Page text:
Given Red Faction: Armageddon's extensive destructibility and delightfully devastating arsenal, the prospect of fresh opportunities for wreaking havoc on Mars is an appealing one. Path to War struggles to capitalize on this potential, delivering four new campaign missions that give you a glimpse of the events that preceded the original game. Two of the missions are vehicle-based, and though that ups the destructive ante, vehicle handling isn't Armageddon's strong suit. The two on-foot missions fare better, arming you with two mildly amusing new weapons and delivering the exciting action you've come to expect. Unfortunately, the whole thing is over in about an hour, and there's nothing else to do but play it all again. Even with some entertaining moments, Path to War doesn't justify its seven dollar (540 Microsoft points) purchase price.
Even though Armageddon didn't have a very interesting story, Path to War starts out with an intriguing twist. In the first mission, you play as one of Adam Hale's top lieutenants and blast your way through scores of Red Faction soldiers while sabotaging their defenses. It's too bad that this mission takes place in an aerial vehicle and you aren't given the chance to play the role of a villain in a more up-close and personal way. Instead, you hover slowly through constricted passageways, blowing up all kinds of stuff with your missile attack and gunning down tiny soldiers. The explosions are pretty enough, but the vehicle isn't fun to pilot. The floaty controls do little to impart the sense that you are in a powerful weapon of war, so the whole mission feels flat. The same is true of the next mission, in which you drive an awkward tank with reversible (and disorienting) treads. Again, you pack a big punch, but because the camera is zoomed out to encompass your large vehicle, the destruction isn't as impressive or satisfying as it is when you're on foot.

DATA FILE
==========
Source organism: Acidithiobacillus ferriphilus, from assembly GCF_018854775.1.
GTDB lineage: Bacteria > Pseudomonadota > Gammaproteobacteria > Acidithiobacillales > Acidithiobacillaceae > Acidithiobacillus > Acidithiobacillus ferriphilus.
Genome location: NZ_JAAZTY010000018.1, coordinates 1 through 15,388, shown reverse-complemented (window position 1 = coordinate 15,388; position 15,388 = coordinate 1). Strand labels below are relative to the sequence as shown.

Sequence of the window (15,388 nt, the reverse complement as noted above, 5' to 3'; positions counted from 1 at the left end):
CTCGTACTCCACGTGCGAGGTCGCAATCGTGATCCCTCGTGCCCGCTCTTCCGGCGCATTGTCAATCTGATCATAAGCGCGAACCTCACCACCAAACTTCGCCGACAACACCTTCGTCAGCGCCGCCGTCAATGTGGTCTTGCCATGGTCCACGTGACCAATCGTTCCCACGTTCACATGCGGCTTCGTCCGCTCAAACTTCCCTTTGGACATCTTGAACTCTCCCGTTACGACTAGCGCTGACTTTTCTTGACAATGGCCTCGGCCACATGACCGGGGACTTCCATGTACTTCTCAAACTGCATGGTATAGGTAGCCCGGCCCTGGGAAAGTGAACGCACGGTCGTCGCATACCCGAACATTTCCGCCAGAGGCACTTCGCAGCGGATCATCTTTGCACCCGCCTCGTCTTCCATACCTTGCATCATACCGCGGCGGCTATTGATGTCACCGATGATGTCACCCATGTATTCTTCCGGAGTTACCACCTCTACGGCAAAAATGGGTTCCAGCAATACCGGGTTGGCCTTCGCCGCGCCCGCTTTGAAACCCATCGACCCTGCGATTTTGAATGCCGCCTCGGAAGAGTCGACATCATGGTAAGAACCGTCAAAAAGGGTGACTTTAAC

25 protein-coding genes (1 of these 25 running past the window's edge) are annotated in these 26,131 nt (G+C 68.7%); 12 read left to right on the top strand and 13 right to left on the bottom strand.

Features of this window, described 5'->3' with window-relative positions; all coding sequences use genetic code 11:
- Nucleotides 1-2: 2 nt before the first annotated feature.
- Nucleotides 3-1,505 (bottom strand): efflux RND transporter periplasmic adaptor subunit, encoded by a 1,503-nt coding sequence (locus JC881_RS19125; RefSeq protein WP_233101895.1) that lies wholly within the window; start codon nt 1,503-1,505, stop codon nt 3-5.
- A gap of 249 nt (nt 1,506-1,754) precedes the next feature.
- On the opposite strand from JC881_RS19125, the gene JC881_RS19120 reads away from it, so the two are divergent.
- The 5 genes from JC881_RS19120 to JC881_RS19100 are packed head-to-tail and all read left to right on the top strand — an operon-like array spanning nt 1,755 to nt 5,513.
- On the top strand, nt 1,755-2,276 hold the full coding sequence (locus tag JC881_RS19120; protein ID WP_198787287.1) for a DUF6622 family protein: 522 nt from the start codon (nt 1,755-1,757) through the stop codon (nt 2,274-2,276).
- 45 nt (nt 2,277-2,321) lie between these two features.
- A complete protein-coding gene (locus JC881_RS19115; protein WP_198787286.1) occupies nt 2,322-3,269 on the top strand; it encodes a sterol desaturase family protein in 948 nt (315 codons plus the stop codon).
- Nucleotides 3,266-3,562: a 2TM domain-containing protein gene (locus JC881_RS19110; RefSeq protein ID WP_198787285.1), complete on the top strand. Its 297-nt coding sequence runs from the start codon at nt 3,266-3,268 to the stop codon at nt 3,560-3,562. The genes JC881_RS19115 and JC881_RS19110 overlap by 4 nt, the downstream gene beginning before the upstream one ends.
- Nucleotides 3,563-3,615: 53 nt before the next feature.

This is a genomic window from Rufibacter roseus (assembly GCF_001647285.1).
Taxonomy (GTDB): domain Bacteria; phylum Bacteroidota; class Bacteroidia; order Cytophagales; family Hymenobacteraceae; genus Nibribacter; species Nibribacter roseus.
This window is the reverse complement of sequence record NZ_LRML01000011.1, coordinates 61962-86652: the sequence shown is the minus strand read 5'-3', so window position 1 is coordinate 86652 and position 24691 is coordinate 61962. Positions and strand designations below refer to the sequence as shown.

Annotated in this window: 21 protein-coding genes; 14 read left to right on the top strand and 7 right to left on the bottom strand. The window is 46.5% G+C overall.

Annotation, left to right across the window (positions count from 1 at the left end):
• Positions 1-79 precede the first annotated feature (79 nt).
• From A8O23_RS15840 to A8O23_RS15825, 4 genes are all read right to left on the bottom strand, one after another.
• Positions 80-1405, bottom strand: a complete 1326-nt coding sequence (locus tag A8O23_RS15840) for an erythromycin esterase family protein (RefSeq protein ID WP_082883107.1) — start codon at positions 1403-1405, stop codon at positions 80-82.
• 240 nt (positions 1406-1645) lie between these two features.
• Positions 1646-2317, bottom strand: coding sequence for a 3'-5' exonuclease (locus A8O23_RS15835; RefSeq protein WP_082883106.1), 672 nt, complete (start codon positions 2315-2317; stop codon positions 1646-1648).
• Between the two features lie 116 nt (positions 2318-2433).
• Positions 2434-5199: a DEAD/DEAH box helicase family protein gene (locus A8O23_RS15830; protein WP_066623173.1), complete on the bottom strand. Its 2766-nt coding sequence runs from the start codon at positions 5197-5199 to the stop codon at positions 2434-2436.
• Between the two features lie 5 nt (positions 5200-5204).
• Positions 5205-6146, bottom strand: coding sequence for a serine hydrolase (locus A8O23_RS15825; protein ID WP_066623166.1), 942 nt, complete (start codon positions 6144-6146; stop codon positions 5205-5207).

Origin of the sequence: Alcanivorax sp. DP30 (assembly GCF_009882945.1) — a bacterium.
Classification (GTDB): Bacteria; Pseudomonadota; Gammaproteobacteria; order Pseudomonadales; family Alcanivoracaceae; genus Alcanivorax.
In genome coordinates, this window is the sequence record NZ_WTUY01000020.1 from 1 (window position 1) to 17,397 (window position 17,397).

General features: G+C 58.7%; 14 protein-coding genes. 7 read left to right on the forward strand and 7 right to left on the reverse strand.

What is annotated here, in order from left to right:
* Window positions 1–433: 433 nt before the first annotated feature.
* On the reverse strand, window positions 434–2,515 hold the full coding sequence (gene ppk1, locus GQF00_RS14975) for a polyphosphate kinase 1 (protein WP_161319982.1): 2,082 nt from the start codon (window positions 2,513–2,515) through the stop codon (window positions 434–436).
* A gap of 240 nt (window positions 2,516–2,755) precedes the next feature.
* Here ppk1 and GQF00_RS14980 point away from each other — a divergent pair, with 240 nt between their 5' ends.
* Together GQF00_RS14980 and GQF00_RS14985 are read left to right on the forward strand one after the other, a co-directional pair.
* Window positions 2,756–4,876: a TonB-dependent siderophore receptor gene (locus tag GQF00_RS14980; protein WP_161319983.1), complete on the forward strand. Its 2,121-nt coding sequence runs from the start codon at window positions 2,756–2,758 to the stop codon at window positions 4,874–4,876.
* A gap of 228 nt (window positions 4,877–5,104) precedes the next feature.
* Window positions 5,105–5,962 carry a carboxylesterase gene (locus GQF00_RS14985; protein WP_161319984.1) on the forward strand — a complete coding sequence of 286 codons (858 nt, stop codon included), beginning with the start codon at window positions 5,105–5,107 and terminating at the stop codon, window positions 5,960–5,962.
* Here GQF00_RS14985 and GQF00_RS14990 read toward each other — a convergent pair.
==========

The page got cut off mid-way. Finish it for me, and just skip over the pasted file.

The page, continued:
Fortunately, the second half of Path to War puts you back on the ground as Darius Mason, wielding familiar weapons as you fight through industrial areas, outposts, and caves thick with cultist enemies. Though you start off with only part of your full arsenal, you are almost immediately granted one of the two new weapons featured in this add-on: the shard gun. This repurposed cleanup gizmo gathers up a hovering ball of nearby debris and then shoots it wherever you choose. Clobbering enemies with a tangle of building materials is definitely amusing, especially when the junk you kill them with used to be the bridge they were standing on. Playing around with the shard gun can be fun for a while, though it's likely to make you long for the creative mayhem fueled by the magnet gun, which you get to use during only one of the four missions.
The other new gun is less exciting, but more deadly. The sharpshooter is a powerful bolt gun that impales your target to any surface behind it. Sticking an enemy to a wall is good for a chuckle, and when you use this gun in conjunction with your shockwave ability, you can send a foe flying lazily across the map. You don't get to watch them fly for very long, however, because the sharpshooter is so powerful that it kills human enemies with one hit and they dissolve soon after being pinned. Larger enemies won't be propelled by the sharpshooter's bolts, and this limits the amount of nasty foe-pinning fun you can have. Also, you get to use the sharpshooter only on the fourth and final level of Path to War, and you can't use either new gun in Infestation or Ruin mode.
Path to War also comes with a handful of new achievements, but it's easy to get them all on your first and only playthrough. Completing the four missions and exhausting everything this add-on has to offer takes only about an hour, and it's a shame that so much of it is dedicated to lackluster vehicle sequences rather than the explosive core action. The new weapons provide some entertainment, but like everything else in Path to War, it's short-lived. Folks hungry for more Red Faction: Armageddon are likely to get more enjoyment out of a New Game Plus than this brief excursion, which asks too much and gives too little.